Pakistani Taliban threaten to attack India
Militants vow revenge for execution of Mumbai terrorist
The Pakistani Taliban vowed Thursday to carry out attacks against India to avenge the death of a man executed by Indian authorities for his role in the 2008 terrorist assault on Mumbai.
Mohammed Ajmal Kasab, a Pakistani, was hanged Wednesday in Pune, a city southeast of Mumbai. He was the lone surviving gunman from the attacks in India's financial capital in November 2008 that killed more than 160 people.
Ihsanullah Ihsan, the spokesman for the Pakistani Taliban, said the militant group would conduct various attacks in India in response to the execution. He didn't provide further details.
The Pakistani Taliban, who are closely linked with their namesake in Afghanistan and with al Qaeda, operate in the ungoverned area that sits on the border of Pakistan and Afghanistan.
India has requested extra protection for its diplomats in Pakistan following the execution, said J.P. Singh, an official at India's Ministry of External Affairs.
He said the ministry had no immediate comment on the threat from the Taliban.
The Taliban spokesman said they are demanding that Kasab's body be returned to Pakistan for an Islamic burial. He criticized the Pakistani government, saying it had failed by not requesting the return of the body.
Indian authorities said Wednesday that Kasab had been buried in the "surrounding area" of the jail where he was hanged. They didn't say what kind of burial rites had been performed.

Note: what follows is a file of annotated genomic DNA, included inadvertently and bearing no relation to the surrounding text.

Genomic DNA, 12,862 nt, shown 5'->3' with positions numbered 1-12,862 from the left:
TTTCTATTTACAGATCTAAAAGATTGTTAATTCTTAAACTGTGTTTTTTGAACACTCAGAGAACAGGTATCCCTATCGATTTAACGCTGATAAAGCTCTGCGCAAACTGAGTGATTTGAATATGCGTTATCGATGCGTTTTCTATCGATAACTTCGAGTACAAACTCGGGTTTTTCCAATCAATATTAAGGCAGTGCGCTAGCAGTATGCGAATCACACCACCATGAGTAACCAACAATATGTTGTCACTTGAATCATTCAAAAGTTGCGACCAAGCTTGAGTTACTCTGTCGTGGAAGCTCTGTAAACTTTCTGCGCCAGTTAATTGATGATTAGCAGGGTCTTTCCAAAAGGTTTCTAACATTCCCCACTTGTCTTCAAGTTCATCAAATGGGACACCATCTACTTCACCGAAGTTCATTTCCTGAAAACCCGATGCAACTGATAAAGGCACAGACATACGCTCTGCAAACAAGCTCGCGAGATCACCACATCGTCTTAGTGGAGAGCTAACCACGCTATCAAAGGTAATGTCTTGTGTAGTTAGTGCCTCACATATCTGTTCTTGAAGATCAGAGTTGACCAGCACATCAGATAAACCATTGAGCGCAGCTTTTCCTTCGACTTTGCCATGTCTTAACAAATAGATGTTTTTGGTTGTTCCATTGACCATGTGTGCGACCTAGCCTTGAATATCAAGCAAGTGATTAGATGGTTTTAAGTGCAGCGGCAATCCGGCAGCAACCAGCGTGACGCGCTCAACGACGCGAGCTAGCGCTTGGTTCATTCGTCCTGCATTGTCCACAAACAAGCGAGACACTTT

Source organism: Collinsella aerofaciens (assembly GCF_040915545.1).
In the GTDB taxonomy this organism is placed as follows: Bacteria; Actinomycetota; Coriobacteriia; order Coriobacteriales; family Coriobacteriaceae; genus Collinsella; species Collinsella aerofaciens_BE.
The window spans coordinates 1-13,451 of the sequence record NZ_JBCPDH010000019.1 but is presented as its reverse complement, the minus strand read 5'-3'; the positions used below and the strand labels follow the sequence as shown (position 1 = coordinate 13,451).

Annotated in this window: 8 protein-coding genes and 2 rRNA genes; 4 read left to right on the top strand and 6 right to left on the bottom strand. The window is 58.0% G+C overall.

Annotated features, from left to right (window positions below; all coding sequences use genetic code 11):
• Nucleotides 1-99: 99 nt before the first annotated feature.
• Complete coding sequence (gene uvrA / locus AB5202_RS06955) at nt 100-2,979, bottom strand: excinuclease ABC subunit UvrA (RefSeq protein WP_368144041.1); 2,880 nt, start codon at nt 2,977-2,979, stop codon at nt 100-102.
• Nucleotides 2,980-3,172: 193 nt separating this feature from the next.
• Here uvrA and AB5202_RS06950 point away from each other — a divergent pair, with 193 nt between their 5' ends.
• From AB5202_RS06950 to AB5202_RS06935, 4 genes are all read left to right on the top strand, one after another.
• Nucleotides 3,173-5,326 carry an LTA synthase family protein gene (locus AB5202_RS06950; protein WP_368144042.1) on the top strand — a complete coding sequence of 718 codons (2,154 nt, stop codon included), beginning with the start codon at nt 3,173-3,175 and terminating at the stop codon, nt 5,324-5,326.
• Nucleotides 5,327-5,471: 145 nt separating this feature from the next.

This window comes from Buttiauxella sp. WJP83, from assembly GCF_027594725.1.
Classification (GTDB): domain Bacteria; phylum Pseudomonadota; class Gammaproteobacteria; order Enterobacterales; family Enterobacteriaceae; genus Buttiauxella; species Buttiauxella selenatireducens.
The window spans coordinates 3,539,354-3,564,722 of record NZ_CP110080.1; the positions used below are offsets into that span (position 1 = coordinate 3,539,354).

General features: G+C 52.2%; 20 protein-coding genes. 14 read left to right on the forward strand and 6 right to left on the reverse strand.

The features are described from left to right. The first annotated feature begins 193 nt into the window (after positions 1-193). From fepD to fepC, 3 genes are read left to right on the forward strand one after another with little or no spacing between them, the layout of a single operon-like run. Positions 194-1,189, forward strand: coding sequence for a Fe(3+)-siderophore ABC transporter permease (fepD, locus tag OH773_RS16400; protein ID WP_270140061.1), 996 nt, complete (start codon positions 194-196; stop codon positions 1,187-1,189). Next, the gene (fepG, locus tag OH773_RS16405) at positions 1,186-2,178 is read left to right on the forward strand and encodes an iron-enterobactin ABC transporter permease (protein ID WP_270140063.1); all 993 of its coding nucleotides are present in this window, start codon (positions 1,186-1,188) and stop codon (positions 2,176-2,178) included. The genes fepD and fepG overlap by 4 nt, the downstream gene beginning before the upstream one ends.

The Pakistani government has so far barely commented on the execution. The foreign ministry declined to give an immediate reaction Thursday to the Taliban's criticism.
India blamed Lashkar-e-Tayyiba, a Pakistani-based terror group allied with al Qaeda, for the Mumbai siege.
Indian authorities said Kasab was trained by the organization, which was banned in Pakistan in 2002 after an attack on the Indian parliament. The group has denied responsibility.
The Mumbai attacks destabilized peace talks between the Indian and Pakistani governments, which remain bitterly opposed over issues such as the disputed Himalayan territory of Kashmir.
Since then, the two nuclear-armed nations have resumed the high-level meetings and relations have improved.
In April, Pakistani President Asif Ali Zardari met with Prime Minister Manmohan Singh in New Delhi during a brief private trip. It was the first visit to India by a Pakistani head of state in seven years.
Indian sporting authorities also this year announced the resumption of bilateral cricket tournaments with Pakistan. The sport has often been used as a platform to ease relations.
But tensions remain close to the surface. In August, New Delhi alleged that "elements" in Pakistan were using social-networking sites to stir religious unrest in India amid ethnic clashes between Muslim migrants and native tribal groups in the northeastern state of Assam.
News of Kasab's death was positively received Wednesday by many Indians. The conservative Bharatiya Janata Party, the country's main opposition party, expressed support for the government's decision to go ahead with the execution.
"It's a strong message that India does not and will not tolerate terrorism," said Prakash Javadekar, a party spokesman.
But human rights activists criticized the move.
"The hanging of Ajmal Kasab marks a distressing end to India's moratorium on executions and is a step backwards for India's justice system," said Meenakshi Ganguly, South Asia director at Human Rights Watch, an advocacy group. "The government should take prompt and decisive action toward a total abolition of capital punishment."
The last state execution in the country was in 2004, when a man was hanged for the rape and murder of a teenage girl.
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